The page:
A judge has upheld a guilty verdict against a Sydney holiday maker who killed a great white shark found swimming in Sussex Inlet during school holidays.
Justin Adam Clark was on holidays with his family at the popular South Coast spot in January 2012 when he and other boaters noticed the 2.5 metre-long shark inside the inlet.
Clark, who was in an aluminimum runabout boat, initially raised the alarm with the caravan park owner, and then set about trying to herd the animal out to sea using his boat.
Others also joined in the effort, with the group spending two hours trying to remove the animal from the inlet, to no avail.
When authorities failed to show up to deal with the animal, Clark eventually herded the shark into shallow waters and used his boat to hit it a number of times and slash it with the propeller.
A rope was tied to the animal’s tail and a second vessel towed it to a boat ramp before it was bashed to death with a metal pole.
During an interview with authorities three days later, Clark said he thought he was doing a good deed, and his motivation was to remove the shark from the water given the large number of swimmers and the danger the animal posed.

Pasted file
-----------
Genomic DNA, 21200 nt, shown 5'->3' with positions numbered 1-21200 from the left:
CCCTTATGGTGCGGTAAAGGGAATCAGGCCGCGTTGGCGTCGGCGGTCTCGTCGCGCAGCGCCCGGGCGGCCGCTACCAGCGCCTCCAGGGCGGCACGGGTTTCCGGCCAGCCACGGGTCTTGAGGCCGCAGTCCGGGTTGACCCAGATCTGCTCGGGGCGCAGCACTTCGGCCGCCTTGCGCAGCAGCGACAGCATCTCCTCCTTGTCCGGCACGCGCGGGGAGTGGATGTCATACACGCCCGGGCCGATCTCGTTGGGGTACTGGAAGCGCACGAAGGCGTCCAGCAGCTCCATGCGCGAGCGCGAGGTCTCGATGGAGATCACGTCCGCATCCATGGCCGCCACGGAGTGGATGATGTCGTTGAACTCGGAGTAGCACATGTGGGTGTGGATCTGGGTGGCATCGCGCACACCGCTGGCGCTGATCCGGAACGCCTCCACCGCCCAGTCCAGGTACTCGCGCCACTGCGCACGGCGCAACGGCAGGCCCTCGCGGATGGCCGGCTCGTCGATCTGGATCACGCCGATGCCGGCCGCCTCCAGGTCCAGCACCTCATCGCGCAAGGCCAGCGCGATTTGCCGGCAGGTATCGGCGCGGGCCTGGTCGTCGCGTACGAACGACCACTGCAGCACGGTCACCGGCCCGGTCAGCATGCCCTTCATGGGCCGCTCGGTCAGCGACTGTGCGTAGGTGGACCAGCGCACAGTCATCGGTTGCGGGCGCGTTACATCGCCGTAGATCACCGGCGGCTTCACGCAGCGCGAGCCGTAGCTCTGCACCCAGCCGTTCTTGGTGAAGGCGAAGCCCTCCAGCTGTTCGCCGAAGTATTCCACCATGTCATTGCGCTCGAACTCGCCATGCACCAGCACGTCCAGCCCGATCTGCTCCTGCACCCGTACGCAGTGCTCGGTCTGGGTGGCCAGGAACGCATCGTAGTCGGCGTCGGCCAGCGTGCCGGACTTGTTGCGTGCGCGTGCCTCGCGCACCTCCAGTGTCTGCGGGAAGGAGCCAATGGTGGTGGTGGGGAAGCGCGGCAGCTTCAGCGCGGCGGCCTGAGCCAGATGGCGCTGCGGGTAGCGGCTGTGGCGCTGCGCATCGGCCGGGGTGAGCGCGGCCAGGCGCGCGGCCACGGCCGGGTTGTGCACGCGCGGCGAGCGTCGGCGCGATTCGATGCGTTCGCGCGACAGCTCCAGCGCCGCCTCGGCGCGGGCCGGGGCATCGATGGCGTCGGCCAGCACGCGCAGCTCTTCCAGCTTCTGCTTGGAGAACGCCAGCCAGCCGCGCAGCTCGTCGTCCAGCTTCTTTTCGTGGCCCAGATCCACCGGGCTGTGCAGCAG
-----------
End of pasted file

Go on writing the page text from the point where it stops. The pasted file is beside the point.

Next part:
He admitted he couldn’t identify the species of shark, but conceded it had "never crossed my mind" that it could be a great white - a protected species - and instead thought it was a bronze whaler or mako shark.
"It didn’t look like one," he said, although concede he didn’t know much about sharks.
"All the sharks I have been told about in Sussex Inlet in the past have been [bronze] whalers...there was talk around the [caravan park] that there was a mako shark around.
"If I’d have known it was a great white I would have taken a different stance."
Clark pleaded not guilty to a charge of harming a threatened species of fish, but was found guilty after a local court hearing earlier this year and ordered to pay almost $20,000 in fines and costs.
He appealed the decision to the district court, with his lawyer, Mitchell Paish, on Friday arguing Clark had made an "honest and reasonable mistake" in not identifying the shark as a great white.
He said his client was simply a man who had performed a Good Samaritan act, "putting himself in danger" and had been hauled before the court as a result.
Presiding Judge Paul Conlon sympathised with Clark, saying he understood that people would have been rightly concerned on the day.
However, he said he was not satisfied Clark had really "turned his mind" to what species of shark it was, and therefore his mistake wasn’t honest and reasonable, and he was guilty of the offence.
Despite the verdict, Judge Conlon agreed to wipe the fines and not record a conviction against Clark, noting he had not deliberately gone out that day intending to hunt and kill, and it was not an "indiscriminate attack" against the shark.